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What is Food Waste and How to Curb it


Waste is an increasingly more urgent problem in today's world, with a finite amount of resources available and a growing global population year by year. One of the largest impacts of waste annually in the United States is in food waste. How do we define food waste, and what can we do about it?


What is Food Waste?


Food waste is any food items that are tossed into landfills rather than consumed. This can include leftovers that are not eaten and end up in your trash can, but also include expired or spoiled food, excess ingredients tossed from recipes, or parts of foods not typically consumed (such as potato skins, stems of leafy vegetables, or the rinds of citrus fruits.) Food waste occurs in individual households, at restaurants nationwide, and through production lines at food processing plants.


Why is Food Waste a Problem?


So what’s the big deal with food waste? According to the EPA, approximately ⅓ of the food grown or produced in the US ends up not being eaten. Of that amount, most of it ends up sitting in our landfills. In 2019, the EPA estimated that 96% of household food waste were destined for landfills, down kitchen drains, or in combustion facilities.


Landfill-bound food is considered harmful to the environment despite that most food is considered biodegradable or compostable. Landfills in the US are not designed to accommodate airflow, a necessary step in the biodegrading and composting processes. Without airflow, food waste lacks the necessary mechanisms to break down appropriately. This results in more space used up and the formation of noxious chemicals leached into the air and nearby waterways. The more we can keep out landfills, including what’s on our dinner plates, the healthier our planet - and our communities - will be.


How Can We Decrease Our Food Waste?


Luckily, there are some simple solutions to mitigating food waste that you can do right at home! Some are free (or are even designed to save you money) and others come with a small price tag, so you can tailor your food waste prevention according to your lifestyle and budget.


  • Buy less food. This tip, while simple, is effective and has the extra benefit of saving you money. Make sure you have a plan for the food you put in your grocery cart, and use up the food you've already purchased before it spoils. Meal prepping or grocery shopping more frequently (if it fits into your schedule) can help you achieve this more easily. My partner and I have a hard-and-fast rule in our household that if we buy a package of berries, we must eat them within 48 hours, because otherwise we’ll forget them and they’ll spoil on us. That one small rule has helped us to avoid wasting food and money, and has helped us remember to get in our fruits!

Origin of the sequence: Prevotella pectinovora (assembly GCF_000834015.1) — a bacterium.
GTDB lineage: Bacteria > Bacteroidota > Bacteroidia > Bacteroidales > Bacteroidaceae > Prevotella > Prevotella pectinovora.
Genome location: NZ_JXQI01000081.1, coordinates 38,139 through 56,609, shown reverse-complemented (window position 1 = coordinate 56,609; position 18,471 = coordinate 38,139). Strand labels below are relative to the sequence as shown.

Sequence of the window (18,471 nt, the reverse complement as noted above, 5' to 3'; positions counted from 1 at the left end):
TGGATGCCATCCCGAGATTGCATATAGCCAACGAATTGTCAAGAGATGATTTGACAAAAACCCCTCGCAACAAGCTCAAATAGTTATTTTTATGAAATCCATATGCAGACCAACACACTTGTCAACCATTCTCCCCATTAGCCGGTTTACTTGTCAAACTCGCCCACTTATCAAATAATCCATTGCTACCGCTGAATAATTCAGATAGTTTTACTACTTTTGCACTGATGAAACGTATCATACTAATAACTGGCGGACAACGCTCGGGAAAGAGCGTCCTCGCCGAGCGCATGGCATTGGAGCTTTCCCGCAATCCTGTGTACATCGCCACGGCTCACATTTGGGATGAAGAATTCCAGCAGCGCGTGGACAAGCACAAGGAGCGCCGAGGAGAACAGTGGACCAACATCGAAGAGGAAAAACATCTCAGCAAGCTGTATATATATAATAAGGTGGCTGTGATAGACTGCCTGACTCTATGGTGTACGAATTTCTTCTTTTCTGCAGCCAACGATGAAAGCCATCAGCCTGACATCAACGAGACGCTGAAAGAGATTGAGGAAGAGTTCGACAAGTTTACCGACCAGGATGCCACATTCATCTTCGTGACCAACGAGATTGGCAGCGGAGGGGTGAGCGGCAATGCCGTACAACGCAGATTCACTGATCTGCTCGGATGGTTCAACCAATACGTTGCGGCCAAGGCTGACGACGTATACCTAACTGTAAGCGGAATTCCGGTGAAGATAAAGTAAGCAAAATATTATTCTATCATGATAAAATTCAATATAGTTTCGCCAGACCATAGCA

• Shop at stores that prioritize reducing food waste. Online marketplaces like Imperfect Foods are revolutionizing the food waste game in grocery shopping. At many grocery stores, only the most visually-appealing fresh produce and packages are chosen to fill the aisles. Low-food-waste grocery stores choose produce that would otherwise be rejected by major supermarkets and sell them directly to consumers. They ensure the taste and quality of their foods, but you may get apples that are a bit wonky-shaped or carrots that look like they’ve grown some little feet!

  • Explore the world of composting. Another source for mitigating landfill food waste is through the process of composting. This process breaks down food into rich soil that can be used in gardens, and can be accomplished at home or through commercial composting services. If you’d like to compost at home, you can look into vermicomposting (composting with worms in a sealed bin placed discretely in your home) or backyard composting (many people opt for a compost tumbler or simply create a compost pile in a corner of their yard.) If you’d prefer to compost through a professional service, there are an abundance of composting services now available, which will either pick up your compost directly from your home on a routine basis, or allow you to drop off your compost at a drop-off location when you fill up a bag. Learn more about composting and how to start here.

  • Get clever with rarely-used food scraps. Get crafty in your kitchen to use up scraps from food that you would otherwise toss. Fry or bake up potato skins with some salt and spices for a crunchy treat or toss your unused spinach stems into a fruit smoothie for an extra kick of nutrition. By using more of the foods you buy, you can keep more out of your trash can and get creative with the food you’re bringing into your home. Pro tip: Social media is chock-full of ideas for using food scraps in your everyday cooking.


Shop Sustainably With Us!


At Summit Sustainable Goods, all our zero waste household care and personal care products are truly environmentally friendly and help prevent waste throughout your home and daily routines. No items destined for landfill here! We work with our suppliers to make sure all the products we sell are genuinely safe for the environment and your body - because we believe that you and mother nature both deserve the best. It’s just another way we live into our values of being as environmentally and ethically conscious as possible.


Where can you find our curated selection of high quality and sustainable products? You know we’ve got you covered! Check out our website at www.summitsustainablegoods.eco or visit us at a local pop-up around town. (Info available through our website or socials.) Want to follow our journey and learn about future zero waste events and happenings? Adventure with us by signing up for our email list or follow us on Instagram or Facebook to keep up-to-date on all things Summit.


Much love,

Carrie, Founder


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